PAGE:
Edited by Nelly Tawil
Prime Minister Malcolm Turnbull has confirmed he is working to rectify Tony Abbott’s grievous hospital funding cuts.
Although he wouldn’t confirm any dollar figure, reports imply it’ll cost $5 billion.
Mr. Turnbull is expected to meet state premiers and territory chief ministers in Canberra later this week to give a proposal to maintain activity-based funding and a national efficient price.
As many might remember Mr. Abbott’s disastrous 2014/15 budgets based public hospital funding on the inflation rate and population growth, an arrangement that many health professionals and states regard as unmaintainable.
Some states are supposedly confident they will be offered a four-year hospital funding agreement to 2020 based on the original formula agreed under the Gillard Labor government.
“(We’ll) ensure that Australians get the best care in hospitals and that hospitals are delivering that care to Australian patients as efficiently and effectively as we can,” Mr. Turnbull said.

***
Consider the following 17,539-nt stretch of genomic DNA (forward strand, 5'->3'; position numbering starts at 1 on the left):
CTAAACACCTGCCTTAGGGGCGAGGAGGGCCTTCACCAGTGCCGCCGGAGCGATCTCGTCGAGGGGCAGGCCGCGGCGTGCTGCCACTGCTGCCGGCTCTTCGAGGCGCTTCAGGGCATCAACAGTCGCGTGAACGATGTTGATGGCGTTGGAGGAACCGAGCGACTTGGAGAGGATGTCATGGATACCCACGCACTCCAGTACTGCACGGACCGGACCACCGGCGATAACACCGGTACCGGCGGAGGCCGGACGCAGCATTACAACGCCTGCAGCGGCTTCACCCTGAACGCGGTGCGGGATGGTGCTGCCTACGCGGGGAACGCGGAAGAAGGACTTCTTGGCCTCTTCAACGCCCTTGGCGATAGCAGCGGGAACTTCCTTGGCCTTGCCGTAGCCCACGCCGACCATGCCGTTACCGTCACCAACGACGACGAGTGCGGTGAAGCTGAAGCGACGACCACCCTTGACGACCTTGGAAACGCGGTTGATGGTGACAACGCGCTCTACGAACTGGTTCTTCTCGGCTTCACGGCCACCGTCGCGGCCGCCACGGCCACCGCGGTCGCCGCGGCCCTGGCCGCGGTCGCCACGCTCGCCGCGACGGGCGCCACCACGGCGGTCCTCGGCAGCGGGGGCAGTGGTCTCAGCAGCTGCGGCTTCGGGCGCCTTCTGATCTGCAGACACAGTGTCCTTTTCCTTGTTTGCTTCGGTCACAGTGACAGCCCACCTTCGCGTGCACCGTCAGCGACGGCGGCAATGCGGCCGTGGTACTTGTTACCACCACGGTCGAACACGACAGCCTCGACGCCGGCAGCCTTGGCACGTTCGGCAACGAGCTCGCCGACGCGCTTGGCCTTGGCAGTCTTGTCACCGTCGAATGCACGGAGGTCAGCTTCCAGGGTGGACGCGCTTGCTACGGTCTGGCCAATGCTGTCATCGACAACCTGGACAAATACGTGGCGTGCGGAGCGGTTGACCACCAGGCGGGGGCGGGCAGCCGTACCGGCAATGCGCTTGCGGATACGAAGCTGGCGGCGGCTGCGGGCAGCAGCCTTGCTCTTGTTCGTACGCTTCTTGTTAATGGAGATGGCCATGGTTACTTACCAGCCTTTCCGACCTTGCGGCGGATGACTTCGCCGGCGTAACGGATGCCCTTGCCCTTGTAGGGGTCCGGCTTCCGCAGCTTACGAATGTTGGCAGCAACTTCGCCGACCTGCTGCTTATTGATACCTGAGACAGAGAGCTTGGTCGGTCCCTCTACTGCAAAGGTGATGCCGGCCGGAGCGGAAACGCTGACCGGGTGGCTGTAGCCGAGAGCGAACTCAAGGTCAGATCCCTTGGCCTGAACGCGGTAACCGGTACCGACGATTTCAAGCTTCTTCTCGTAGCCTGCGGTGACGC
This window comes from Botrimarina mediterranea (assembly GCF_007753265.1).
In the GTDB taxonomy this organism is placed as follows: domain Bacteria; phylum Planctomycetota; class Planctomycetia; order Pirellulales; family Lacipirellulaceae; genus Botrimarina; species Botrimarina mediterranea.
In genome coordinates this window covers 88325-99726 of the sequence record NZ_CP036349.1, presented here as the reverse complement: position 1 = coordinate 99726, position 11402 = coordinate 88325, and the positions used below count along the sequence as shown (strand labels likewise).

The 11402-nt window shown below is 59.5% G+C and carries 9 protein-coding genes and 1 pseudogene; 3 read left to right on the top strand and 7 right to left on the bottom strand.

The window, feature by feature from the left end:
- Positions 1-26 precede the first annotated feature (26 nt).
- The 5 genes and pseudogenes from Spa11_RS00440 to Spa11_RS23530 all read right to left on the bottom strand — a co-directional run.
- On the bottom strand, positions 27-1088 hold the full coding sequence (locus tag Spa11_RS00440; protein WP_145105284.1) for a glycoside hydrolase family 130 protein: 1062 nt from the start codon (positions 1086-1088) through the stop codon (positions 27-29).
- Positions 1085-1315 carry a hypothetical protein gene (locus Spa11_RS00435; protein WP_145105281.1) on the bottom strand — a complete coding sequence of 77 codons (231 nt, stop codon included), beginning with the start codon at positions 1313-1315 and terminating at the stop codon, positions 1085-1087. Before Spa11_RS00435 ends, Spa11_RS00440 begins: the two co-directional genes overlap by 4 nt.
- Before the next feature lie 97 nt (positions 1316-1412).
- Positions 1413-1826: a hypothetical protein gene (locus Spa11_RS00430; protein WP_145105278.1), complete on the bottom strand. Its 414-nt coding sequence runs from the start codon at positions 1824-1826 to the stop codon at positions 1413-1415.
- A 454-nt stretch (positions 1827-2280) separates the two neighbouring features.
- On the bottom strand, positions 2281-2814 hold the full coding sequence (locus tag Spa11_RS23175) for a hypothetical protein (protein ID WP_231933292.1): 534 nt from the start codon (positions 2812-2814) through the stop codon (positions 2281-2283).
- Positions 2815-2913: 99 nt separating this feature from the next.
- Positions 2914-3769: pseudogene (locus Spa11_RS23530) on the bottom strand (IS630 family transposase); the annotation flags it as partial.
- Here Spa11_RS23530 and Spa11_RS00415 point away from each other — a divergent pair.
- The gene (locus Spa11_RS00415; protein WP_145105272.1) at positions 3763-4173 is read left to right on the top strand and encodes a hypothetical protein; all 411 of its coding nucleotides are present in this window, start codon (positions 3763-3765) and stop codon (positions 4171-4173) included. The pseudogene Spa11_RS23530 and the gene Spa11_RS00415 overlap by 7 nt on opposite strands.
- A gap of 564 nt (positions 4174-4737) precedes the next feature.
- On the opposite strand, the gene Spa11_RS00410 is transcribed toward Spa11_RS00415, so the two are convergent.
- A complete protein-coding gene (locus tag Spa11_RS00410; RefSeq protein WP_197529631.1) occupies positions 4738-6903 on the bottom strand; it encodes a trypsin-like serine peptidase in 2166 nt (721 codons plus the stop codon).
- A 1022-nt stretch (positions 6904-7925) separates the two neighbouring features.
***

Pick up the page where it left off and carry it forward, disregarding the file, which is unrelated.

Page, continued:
Despite Liberals attempts to correct the situation it’s predecessor caused, opposition health spokeswoman Catherin King points out that $5 billion fell exceedingly short of what Labor agreed to fund it when it was in government.
She went so far as to say to Brisbane reporters that these actions were “not about patients” but an attempt “to get Malcolm Turnbull through the next election.”
South Australian Premier Jay Weatherill says he’s received a preliminary call from Mr. Turnbull and understands there may be an interim offer.
However the fact remains that a $5 billion bandaid is being used for a $57 billion dollar problem.
The first budget included $57 billion in cuts to hospitals over the next decade and was received by Joe Hockey, former treasurer in May 2014 when Mr. Abbott was prime minister.
In contrast the new deal will be secured to a tax reform proposal under which the states will be offered a share of income tax beyond 2020 to fund health and education.
Mr. Weatherill has released figures showing tens of thousands of patients will be left untreated if the hospital funding black hole isn’t filled.
Reports found by Ernst Young predicts that by 2024/25 more than 107,000 patients will be left untreated by the public system each year as a result of the $4 billion cut to the state hospitals.
“It was a substantial reason for Mr. Abbott’s demise and it remains the unfinished business of Mr. Turnbull’s leadership,” he said.
Mr. Weatherill is still pushing for the GST to be part of tax reform talks.